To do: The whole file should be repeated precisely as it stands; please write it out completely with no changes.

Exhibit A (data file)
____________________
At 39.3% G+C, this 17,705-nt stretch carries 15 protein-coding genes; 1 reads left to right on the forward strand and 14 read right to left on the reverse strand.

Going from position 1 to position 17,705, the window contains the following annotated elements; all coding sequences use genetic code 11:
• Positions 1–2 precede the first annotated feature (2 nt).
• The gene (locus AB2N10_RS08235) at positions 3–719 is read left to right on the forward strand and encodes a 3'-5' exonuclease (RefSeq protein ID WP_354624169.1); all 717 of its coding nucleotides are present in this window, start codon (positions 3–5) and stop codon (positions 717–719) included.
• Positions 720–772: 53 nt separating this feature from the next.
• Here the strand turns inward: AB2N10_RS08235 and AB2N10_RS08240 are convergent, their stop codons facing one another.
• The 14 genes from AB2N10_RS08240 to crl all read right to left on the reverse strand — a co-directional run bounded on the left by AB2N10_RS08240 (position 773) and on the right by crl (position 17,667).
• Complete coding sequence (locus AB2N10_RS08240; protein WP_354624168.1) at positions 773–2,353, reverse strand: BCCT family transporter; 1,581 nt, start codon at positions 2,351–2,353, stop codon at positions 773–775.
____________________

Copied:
At 39.3% G+C, this 17,705-nt stretch carries 15 protein-coding genes; 1 reads left to right on the forward strand and 14 read right to left on the reverse strand.

Going from position 1 to position 17,705, the window contains the following annotated elements; all coding sequences use genetic code 11:
• Positions 1–2 precede the first annotated feature (2 nt).
• The gene (locus AB2N10_RS08235) at positions 3–719 is read left to right on the forward strand and encodes a 3'-5' exonuclease (RefSeq protein ID WP_354624169.1); all 717 of its coding nucleotides are present in this window, start codon (positions 3–5) and stop codon (positions 717–719) included.
• Positions 720–772: 53 nt separating this feature from the next.
• Here the strand turns inward: AB2N10_RS08235 and AB2N10_RS08240 are convergent, their stop codons facing one another.
• The 14 genes from AB2N10_RS08240 to crl all read right to left on the reverse strand — a co-directional run bounded on the left by AB2N10_RS08240 (position 773) and on the right by crl (position 17,667).
• Complete coding sequence (locus AB2N10_RS08240; protein WP_354624168.1) at positions 773–2,353, reverse strand: BCCT family transporter; 1,581 nt, start codon at positions 2,351–2,353, stop codon at positions 773–775.